today's other readings are Acts 7: 51-8:1a and Psalm 31 At this point in the season of Easter the gospel passages are being taken from John 6, the famous "Bread of Life discourse". in today's passage has echoes of the frequent number of times in the Exodus experience of the Israelites that they asked for signs from Moses of the presence of God in their midst, and these signs focus on their need to be fed. Jesus reminds them that the manna that they received did not come from Moses but from God. And now they are being offered the true bread from heaven, Jesus Himself. For He is the bread of life, and as He assures us, those who come to Him will no hunger or thirst. Now that we are in another shutdown, and we cannot celebrate public masses, we can we do to ensure that the faithful have the opportunity to receive the Bread of Life? Cardinal Collins has provided parishes of a creative way to do so, through his permission for parishes to hold breif Communion Services on Saturday afternoons and Sunday. We did so during the last shutdown and I was gratified how many of you came for these services, which would last only 8-9 minutes and would include prayers, the Sunday gospel, and the opportunity to receive Holy Communion from the tabernacle. I recognize that in no way are these services meant to be a replacement for the mass. For Mass can never be replaced. But in these challenging times, you have the opportunity to come to the church, with a maximum of 9 people per service, with safe distancing, and to hear the Sunday gospel proclaimed and be fed with this precious gift of our Lord. I encourage you to do so by registering by Friday at 2 pm at the latest. Please click on the post Communion Services on the homepage of this website or click here Nativity of Our Lord (myparish.org)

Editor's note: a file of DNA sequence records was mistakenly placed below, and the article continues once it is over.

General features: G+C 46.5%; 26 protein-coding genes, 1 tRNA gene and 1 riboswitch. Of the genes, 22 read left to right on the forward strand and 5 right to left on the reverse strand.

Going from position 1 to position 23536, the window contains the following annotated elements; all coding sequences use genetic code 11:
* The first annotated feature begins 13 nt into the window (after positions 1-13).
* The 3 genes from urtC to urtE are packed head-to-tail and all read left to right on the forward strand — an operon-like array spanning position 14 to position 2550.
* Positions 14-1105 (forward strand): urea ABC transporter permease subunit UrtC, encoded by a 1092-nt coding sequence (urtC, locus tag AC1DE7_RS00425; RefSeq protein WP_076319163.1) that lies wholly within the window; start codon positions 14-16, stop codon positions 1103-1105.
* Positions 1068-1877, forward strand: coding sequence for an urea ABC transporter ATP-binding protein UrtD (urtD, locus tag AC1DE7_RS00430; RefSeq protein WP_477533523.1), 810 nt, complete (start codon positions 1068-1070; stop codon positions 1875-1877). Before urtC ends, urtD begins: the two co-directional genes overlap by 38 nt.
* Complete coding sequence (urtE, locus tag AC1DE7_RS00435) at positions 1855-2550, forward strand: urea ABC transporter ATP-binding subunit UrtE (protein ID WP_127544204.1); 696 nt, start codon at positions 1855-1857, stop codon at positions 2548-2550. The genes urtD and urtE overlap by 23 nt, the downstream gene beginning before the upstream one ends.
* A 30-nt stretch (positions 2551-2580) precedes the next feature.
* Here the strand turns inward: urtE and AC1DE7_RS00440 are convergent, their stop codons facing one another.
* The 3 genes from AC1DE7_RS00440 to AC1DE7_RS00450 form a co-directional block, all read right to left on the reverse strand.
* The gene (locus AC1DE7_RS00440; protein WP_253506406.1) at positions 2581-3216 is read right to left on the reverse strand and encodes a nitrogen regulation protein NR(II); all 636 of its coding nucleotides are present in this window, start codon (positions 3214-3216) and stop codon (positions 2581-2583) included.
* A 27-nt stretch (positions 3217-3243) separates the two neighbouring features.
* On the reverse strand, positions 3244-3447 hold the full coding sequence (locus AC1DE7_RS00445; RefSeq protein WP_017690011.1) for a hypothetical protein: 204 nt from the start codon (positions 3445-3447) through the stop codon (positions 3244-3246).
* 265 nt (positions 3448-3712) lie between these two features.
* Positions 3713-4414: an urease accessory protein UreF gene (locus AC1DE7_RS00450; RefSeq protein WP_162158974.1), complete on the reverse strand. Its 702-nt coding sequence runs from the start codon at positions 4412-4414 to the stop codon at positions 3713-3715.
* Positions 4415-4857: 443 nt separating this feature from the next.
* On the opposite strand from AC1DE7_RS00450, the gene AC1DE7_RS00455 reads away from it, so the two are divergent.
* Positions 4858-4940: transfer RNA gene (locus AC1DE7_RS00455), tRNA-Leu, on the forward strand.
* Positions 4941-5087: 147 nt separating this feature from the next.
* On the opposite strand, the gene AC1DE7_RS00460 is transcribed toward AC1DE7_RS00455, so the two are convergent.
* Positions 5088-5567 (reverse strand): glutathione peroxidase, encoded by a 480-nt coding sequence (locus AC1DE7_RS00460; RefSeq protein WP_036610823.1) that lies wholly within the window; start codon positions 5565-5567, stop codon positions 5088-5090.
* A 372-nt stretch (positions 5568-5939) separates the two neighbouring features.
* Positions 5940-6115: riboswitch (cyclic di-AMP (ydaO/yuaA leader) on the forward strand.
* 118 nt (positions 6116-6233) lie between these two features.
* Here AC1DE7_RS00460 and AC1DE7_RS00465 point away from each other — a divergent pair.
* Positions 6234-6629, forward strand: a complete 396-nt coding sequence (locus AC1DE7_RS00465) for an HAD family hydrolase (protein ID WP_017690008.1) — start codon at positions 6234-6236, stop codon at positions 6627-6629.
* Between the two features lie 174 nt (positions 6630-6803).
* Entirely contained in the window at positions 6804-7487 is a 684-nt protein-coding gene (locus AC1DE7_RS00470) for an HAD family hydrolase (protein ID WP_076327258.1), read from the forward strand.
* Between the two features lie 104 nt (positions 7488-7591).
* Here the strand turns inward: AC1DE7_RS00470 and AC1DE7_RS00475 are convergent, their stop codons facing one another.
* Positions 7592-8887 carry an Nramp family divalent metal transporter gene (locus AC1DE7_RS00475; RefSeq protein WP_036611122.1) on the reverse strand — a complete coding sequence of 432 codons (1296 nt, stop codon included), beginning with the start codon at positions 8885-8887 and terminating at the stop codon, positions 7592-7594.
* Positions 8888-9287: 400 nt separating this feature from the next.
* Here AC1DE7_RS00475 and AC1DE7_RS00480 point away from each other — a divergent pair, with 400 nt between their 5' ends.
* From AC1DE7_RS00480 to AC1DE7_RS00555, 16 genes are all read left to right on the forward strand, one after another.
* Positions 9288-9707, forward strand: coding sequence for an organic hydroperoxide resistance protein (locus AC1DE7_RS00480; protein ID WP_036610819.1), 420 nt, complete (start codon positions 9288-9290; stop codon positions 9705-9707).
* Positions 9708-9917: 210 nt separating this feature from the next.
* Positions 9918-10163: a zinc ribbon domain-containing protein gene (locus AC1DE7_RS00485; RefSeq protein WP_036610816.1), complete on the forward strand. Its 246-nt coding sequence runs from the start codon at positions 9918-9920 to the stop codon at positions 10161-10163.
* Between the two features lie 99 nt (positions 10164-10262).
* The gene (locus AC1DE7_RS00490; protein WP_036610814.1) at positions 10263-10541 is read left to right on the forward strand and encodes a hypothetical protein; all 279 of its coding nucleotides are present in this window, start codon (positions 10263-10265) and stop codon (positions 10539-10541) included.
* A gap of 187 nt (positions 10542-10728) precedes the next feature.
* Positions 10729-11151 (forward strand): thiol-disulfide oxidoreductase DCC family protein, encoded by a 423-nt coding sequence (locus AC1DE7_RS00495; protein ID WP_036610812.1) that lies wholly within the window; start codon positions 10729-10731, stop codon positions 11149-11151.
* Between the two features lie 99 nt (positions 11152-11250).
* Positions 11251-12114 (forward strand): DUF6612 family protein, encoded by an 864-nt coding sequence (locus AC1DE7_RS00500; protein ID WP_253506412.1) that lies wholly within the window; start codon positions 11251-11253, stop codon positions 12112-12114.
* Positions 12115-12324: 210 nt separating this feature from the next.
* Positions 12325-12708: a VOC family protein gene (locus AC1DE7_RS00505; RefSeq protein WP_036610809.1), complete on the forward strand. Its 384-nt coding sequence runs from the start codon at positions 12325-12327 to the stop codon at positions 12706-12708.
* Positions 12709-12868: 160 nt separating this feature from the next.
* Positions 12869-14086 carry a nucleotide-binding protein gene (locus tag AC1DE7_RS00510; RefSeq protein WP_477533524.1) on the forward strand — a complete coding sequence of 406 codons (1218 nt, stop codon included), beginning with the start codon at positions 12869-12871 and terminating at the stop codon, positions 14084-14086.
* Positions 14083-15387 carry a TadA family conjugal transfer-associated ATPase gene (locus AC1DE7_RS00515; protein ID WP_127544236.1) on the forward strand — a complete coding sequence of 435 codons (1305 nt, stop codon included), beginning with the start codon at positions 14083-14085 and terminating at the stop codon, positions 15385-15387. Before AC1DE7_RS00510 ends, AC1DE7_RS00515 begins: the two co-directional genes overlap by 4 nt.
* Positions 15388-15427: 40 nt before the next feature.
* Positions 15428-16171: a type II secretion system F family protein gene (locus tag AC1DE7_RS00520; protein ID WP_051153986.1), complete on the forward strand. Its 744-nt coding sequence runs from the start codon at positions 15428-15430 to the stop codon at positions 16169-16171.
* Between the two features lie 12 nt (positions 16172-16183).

today's readings are Acts 3: 13-15, 17-19; Psalm 4; 1 John 2: 1-5; Luke 24: 35-48 There is a common element in each of our 3 readings that brings back memories of the second parish I served in, Epiphany of Our Lord in Scarborough. At that time in the mid 1990s the parish was at least 50% Italian - Canadian. For me, my time there proved to be a wonderful opportunity to learn more about the culture and language of Italy, where my maternal grandparents had come to Canada from over 90 years ago. Upon my arrival I was quickly exposed to a very unique part of the Italian culture, the Italian mother. The role of the mama in an Italian family has a multitude of responsibilities, many of which I was already aware of. But there was another I only learned about by sitting in the confessional box. For it was in the confessional that that not all, but more than a few felt it was their responsibility to confess not only their sins, but also the sins of their children, particularly their sons. When it was time to confess the sins of their sons, I noticed a pattern. They would start by telling me what a good boy he was and how much he loved his mama. However, these warm and loving thoughts would inevitably end with a very important word - “but”. I soon realized that the “but” and what followed would give me a complete l picture of the son. For as they would list their son’s sins, I would see that as they say, there was much room for improvement. In our 3 readings today, while the word “but” may not always appear, it is very much present, for each reading makes a rather important statement followed by a kind of “but” clarification, a clarification that gives a fuller understanding of the point being made. In our first reading, Peter tells the people they acted out of ignorance in their choice to kill the Author of Life. Well, that’s kind of comforting. It seems to soften the blame a little. However, then comes the “but” – Repent therefore, and turn to God so that your sins may be wiped out. In other words, you need to change – you need to turn to God. Okay. In our second reading John tells us that if anyone sins, good news, you have an advocate, an intercessor, Jesus, who will make things right. Perfect – Jesus is our “get out of jail” card. Then comes the “but” – But if we claim to be a Christian but do not follow the commandments, we are liars. Oops. In the gospel, Jesus reassures the disciples that He is truly risen from the dead. Praise God for that. Then comes the “but” – so it’s time for you to get to work - to go out and preach repentance and the forgiveness of sins to all the nations. Oh. St. John wrote that Jesus came into this world to save us (3:16). And Jesus did exactly that, through His death and resurrection. And as icing on the cake, He also gave us the sacrament of baptism to further ensure that you are saved. This sounds sweet – we’ve got it made. However, here’s the “but” to all of that – So don’t screw it up!! What can you do ensure that you don’t screw it up? St. Peter says do the right things, like repenting and turning to God when needed. Or as St. John says, for God’s sake, and your sake, obey those commandments! And while the Risen Jesus freely offers us eternal life, He reminds us, “But I need you to do you part – be that person of faith that I want you to be, be that model of faith to inspire others.” Do those things, and you’ll be fine. My friends, during the 50 days of the season of Easter we celebrate the reality of the resurrection of Christ and all that it means to us, and then we finish this season with that last great gift from our God, the Gift of the Holy Spirit at Pentecost. God has been so good to us. And Jesus Christ has saved us. And then to help you along in this life we get the Holy Spirit to guide us. Think about all that – no wonder we need 50 days for the Easter season. A central message of Easter is that Jesus saved us. BUT – we have our part to play – like being true to the commandments, by seeking forgiveness when needed, by changing our ways as needed, and living out the faith day after day. Don’t say that you’ve been saved. Live like you’ve been saved.